- The Washington Times - Sunday, November 21, 2004

Washington-area residents can expect to stand in long lines at airports or sit in traffic jams on major highways this week as hundreds of thousands head out of town for Thanksgiving.

An estimated 676,000 local residents plan to travel at least 50 miles from their homes this week to celebrate the holiday. Also, nearly 30,000 out-of-towners are scheduled to fly into Ronald Reagan Washington National and Washington Dulles International airports on Wednesday to visit their family and friends.

Local road officials said yesterday they are worried that rainy weather on Wednesday and early Thursday could cause delays. The National Weather Service predicts a 50 percent chance of rain on Wednesday, which is considered one of the busiest travel days of the year.

“Rain ratchets up the number of crashes,” said Lon Anderson, a spokesman for AAA Mid-Atlantic. “There could be pandemonium on the highways.”

AAA and District-based Travel Industry Association of America predict that 4.6 million Americans will fly to their Thanksgiving destinations this week. That is 12 percent of all travelers for the holiday and 4 percent more than last year.

Most will fly out Wednesday and return home Sunday. AAA advises travelers to leave tomorrow and come back next Monday.

Pam Phillips, of Appleton, Wis., who arrived in Washington with her husband and two sons yesterday, said she was looking forward to spending Thanksgiving with her family in Winchester, Va., and had not thought about a delay Sunday when they are scheduled to fly back on Midwest Airlines to Milwaukee.

Reagan and Dulles already have 29,679 reserved passengers scheduled to arrive Wednesday, compared with 20,115 travelers who arrived at the two Washington-area airports yesterday.

“This year we will experience noticeable increases in both air and auto travel in the Washington area,” said John Townsend II, manager of public and government relations for AAA. “It is apparent both the nation and the region are overcoming the fear factor and finally regaining its pre-September 11 confidence level in traveling by land and by air. All of this means it will push travel volume above pre-9/11 levels for the first time since that horrible day.”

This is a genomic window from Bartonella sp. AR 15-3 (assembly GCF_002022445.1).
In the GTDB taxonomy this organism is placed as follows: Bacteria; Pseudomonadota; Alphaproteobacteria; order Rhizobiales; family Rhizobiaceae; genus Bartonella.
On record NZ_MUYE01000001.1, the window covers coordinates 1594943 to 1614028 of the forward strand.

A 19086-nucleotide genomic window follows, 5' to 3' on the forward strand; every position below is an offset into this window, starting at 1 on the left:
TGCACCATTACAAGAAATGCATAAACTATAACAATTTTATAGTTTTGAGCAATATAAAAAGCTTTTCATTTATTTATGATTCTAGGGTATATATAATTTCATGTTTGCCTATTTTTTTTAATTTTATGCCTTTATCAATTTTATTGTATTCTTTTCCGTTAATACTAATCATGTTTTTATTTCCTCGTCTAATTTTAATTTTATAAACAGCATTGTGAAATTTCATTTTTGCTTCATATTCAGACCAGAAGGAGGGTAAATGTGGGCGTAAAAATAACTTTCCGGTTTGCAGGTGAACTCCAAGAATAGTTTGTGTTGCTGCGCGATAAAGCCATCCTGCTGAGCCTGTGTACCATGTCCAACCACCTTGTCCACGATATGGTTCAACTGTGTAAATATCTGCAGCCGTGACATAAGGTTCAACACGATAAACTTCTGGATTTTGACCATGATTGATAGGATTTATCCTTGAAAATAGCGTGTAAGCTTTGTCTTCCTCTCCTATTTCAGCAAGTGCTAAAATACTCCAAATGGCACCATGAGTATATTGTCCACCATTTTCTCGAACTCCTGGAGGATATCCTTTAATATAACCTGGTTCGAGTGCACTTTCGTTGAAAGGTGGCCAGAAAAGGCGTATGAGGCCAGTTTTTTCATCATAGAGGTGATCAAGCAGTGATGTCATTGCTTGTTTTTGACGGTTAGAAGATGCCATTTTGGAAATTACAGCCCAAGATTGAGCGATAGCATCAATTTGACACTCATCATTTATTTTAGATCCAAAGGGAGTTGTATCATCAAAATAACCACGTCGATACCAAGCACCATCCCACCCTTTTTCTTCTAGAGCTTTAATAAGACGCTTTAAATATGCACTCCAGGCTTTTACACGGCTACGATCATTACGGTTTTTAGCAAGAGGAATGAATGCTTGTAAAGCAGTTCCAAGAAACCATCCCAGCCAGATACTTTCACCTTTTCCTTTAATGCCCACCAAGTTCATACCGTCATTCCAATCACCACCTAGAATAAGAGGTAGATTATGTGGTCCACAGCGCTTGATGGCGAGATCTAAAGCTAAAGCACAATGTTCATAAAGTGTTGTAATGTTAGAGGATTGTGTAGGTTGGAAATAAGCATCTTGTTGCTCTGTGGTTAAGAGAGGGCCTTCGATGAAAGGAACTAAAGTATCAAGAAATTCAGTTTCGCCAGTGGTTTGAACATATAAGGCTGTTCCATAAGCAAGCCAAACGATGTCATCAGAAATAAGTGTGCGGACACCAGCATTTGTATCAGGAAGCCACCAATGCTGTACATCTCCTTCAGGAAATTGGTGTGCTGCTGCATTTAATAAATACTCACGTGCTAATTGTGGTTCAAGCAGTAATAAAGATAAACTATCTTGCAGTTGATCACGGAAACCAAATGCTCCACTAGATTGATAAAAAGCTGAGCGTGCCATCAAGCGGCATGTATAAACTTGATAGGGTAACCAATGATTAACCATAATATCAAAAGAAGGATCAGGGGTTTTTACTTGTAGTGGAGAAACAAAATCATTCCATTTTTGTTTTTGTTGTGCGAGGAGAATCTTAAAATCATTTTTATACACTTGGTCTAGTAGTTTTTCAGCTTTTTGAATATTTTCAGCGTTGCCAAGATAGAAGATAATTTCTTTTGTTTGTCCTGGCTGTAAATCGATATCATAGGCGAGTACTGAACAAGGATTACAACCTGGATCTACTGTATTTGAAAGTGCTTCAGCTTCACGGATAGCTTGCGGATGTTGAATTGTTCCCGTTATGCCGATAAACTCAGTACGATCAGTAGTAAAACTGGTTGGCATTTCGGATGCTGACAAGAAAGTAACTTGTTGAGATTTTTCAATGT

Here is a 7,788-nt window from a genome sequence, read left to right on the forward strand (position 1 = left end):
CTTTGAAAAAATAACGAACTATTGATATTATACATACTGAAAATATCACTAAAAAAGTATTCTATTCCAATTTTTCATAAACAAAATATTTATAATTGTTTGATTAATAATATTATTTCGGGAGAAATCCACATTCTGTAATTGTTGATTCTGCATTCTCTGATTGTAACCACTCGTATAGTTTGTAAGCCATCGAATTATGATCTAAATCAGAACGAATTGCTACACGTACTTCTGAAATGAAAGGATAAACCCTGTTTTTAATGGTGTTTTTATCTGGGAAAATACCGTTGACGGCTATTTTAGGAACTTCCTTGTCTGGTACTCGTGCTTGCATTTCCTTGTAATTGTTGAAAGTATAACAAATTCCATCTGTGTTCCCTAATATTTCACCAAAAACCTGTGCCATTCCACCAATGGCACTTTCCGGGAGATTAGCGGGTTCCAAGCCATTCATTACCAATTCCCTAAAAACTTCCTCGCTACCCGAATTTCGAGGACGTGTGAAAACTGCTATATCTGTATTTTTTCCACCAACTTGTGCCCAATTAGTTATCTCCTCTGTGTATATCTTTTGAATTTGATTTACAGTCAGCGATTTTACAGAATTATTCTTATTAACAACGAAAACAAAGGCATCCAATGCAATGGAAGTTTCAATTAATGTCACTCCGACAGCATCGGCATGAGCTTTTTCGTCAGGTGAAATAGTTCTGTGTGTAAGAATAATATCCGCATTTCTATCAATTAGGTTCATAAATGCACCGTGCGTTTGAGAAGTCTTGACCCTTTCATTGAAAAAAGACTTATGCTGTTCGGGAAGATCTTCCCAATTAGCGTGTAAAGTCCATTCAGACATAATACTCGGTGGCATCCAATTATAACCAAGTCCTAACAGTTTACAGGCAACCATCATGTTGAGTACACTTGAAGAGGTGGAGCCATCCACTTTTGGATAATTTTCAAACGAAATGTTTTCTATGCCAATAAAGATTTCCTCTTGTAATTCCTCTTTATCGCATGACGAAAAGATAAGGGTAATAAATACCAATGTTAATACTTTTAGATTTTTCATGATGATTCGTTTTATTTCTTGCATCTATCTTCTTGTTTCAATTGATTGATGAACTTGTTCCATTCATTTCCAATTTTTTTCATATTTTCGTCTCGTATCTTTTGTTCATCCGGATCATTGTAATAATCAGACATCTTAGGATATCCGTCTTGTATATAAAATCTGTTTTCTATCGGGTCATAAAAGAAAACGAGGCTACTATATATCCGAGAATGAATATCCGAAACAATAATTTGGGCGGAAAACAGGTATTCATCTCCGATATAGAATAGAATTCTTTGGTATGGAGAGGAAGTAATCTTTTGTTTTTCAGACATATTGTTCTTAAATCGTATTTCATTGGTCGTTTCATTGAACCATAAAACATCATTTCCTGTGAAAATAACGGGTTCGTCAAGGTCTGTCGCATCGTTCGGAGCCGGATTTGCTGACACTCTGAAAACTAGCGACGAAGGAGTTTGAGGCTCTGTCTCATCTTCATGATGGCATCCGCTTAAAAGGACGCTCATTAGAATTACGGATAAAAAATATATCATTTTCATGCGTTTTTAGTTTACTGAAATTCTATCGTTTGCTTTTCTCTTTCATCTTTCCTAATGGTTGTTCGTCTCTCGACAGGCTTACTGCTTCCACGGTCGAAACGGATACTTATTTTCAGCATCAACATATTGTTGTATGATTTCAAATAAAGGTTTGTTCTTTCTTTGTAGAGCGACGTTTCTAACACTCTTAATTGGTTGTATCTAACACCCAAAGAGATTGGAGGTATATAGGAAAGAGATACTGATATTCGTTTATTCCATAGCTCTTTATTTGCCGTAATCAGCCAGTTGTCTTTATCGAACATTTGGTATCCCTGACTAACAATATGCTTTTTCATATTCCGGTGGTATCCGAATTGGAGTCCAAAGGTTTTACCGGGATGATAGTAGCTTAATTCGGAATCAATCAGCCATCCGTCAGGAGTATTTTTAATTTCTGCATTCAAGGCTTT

Many workers at Reagan Airport yesterday were getting ready for the influx.

“It hasn’t been very busy today,” said Bill McLaughlin, 69, a volunteer tending an information desk inside the terminal. “But Thanksgiving is a few days away.”

Yesterday, travelers did not report any problems or delays getting through security checkpoints, which have been in place since September 11. This fall, the Transportation Security Administration (TSA) implemented new security procedures, including the expanded use of manual pat-down searches. That means many passengers will be asked to take off coats, blazers and sweaters at the checkpoints before they can board their flights.

“Actually, the line is not as long as I thought,” said Victor Torres, 40, who yesterday was returning to Fresno, Calif., after spending four days at a higher-education meeting in the District.

A long line backed up from the security checkpoint at the American Airlines and US Airways terminals. The Lindenmayers of Ellicott City, Md., were among several families who were waiting. They were on their way to catch a flight to Fort Lauderdale, Fla.

“We’re not going for Thanksgiving,” said Marty Lindenmayer, accompanied by his wife and two daughters. “We’re going to meet my six brothers and sisters. We’re going for my parents’ 50th wedding anniversary.”

The Lindenmayers will return several days after Thanksgiving — missing the holiday rush to get back home.

Airport officials ask travelers to check in 2 hours before a domestic flight if traveling tomorrow and Wednesday, and Sunday and next Monday.

Baltimore-Washington International (BWI) Airport asks passengers to check in 90 minutes before the scheduled flight departure time.

Road officials ask motorists to use the EZ Pass, a device that expedites trips through toll booths.

Those traveling by train tomorrow through next Monday must book tickets in advance for nearly all trains traversing the Northeast corridor.

Passengers should bring photo identification.

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